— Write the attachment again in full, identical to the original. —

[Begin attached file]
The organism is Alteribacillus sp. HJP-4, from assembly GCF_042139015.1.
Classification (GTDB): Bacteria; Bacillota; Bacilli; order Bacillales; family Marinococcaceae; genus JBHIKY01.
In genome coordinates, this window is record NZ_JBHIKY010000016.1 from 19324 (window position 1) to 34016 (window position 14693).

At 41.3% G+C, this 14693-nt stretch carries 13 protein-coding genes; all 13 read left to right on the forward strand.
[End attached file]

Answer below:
The organism is Alteribacillus sp. HJP-4, from assembly GCF_042139015.1.
Classification (GTDB): Bacteria; Bacillota; Bacilli; order Bacillales; family Marinococcaceae; genus JBHIKY01.
In genome coordinates, this window is record NZ_JBHIKY010000016.1 from 19324 (window position 1) to 34016 (window position 14693).

At 41.3% G+C, this 14693-nt stretch carries 13 protein-coding genes; all 13 read left to right on the forward strand.